Ed Sheeran Mumbai concert: 'Shape of You' singer arrives in city; welcomed with dhol, flowers
Ed Sheeran landed in Mumbai amid heavy security. He was welcomed at the airport with a traditional welcome ceremony with flowers, dancers and dhols
Mumbai: Ed Sheeran has landed in Mumbai for his 19 November concert amid heavy security and much fanfare. The popular singer was welcomed at the airport with a traditional welcome ceremony with flowers, dancers and dhols as he arrived on 17 November.
— ANI (@ANI) November 17, 2017
The singer was sporting his famous black T-shirt, black jeans and hoodie and was soon escorted to his hotel where he will prep for his tour. Ed, it is being reported, has always wanted to explore Mumbai and Indian cuisine.
It was recently announced that Ed will bring his Divide Tour to Mumbai. Two days prior to the Sunday event, the singer reached the city.
Ed is accompanied by an entourage of 45 people and has been allotted a fleet of 20 luxury cars. Close to 60 rooms are booked at a hotel in south Mumbai for the singer and his entourage. Ed takes to the stage on Sunday night, he will do so with his guitar — and little else, in the way of grand stage effects. He will be preceded on stage by pop artist Lauv, as the opening act.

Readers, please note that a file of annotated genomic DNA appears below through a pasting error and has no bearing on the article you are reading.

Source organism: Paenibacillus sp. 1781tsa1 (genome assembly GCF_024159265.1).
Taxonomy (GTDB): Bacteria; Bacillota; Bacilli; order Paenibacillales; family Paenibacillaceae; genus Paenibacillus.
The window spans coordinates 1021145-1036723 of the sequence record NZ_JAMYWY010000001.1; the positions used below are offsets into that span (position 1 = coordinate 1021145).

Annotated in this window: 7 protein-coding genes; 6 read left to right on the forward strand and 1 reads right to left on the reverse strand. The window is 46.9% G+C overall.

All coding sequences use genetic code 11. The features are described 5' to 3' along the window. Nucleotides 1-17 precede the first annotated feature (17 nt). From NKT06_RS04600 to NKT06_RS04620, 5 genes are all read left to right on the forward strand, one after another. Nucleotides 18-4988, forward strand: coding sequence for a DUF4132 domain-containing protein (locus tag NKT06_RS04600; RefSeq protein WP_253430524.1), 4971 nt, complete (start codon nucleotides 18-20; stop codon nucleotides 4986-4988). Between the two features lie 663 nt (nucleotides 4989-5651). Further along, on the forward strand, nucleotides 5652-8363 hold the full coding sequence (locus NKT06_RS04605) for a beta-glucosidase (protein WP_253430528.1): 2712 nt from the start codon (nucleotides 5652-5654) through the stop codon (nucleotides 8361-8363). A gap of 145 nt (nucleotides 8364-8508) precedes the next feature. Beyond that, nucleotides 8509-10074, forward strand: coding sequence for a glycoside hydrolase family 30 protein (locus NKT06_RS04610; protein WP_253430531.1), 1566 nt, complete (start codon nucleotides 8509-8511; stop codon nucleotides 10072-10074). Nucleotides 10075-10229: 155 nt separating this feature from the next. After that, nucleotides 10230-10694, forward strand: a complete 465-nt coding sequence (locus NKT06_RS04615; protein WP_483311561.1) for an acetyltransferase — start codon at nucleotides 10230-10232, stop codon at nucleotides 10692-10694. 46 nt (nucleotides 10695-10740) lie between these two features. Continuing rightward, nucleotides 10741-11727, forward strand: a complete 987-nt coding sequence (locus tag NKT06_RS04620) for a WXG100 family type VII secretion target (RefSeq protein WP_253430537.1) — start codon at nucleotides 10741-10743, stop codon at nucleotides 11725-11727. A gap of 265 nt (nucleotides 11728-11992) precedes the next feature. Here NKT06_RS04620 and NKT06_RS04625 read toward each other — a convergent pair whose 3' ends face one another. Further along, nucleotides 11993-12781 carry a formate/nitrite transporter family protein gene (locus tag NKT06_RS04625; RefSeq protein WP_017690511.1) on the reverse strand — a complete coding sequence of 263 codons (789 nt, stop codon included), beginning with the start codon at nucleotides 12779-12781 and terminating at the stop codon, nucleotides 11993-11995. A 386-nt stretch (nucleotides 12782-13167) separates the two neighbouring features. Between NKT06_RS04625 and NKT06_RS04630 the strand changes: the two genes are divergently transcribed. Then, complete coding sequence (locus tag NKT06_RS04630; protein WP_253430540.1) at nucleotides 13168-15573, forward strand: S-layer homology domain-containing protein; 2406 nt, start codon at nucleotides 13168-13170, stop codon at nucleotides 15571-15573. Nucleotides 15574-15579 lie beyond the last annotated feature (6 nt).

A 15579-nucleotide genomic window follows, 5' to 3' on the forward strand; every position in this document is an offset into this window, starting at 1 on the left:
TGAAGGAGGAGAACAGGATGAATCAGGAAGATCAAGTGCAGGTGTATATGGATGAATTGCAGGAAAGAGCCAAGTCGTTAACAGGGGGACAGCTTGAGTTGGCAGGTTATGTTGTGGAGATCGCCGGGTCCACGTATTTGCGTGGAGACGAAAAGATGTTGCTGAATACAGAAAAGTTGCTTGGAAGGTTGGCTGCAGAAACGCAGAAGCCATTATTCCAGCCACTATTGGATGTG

As for the main act, fans can expect a set list that encompasses all the major hits including 'Eraser', 'Perfect', 'Hearts Don't Break Round Here', 'New Man', 'Dive', and, of course, the uber catchy 'Galway Girl' and crowd favourite 'Shape of You'.
During his previous concert in Mumbai, back in 2015, Ed had performed a mix of numbers from his debut and sophomore albums "+" (Plus)" and "x" (Multiply), and a few of those hits are bound to make an appearance at Sunday night's gig as well.
"Here to report that I am quarantining, whining and dining and cannot wait to kick back in action," Jennifer Winget said about her condition while recuperating from coronavirus
“The Free Britney Act” which was unveiled this Tuesday, has been designed to give more options to people placed under conservatorships
The six-part docuseries is as much for musicians as it is for music lovers. Without taking any strong sides, it explores the symbiotic relationship between a raw creative process and the digital prism through which it emerges.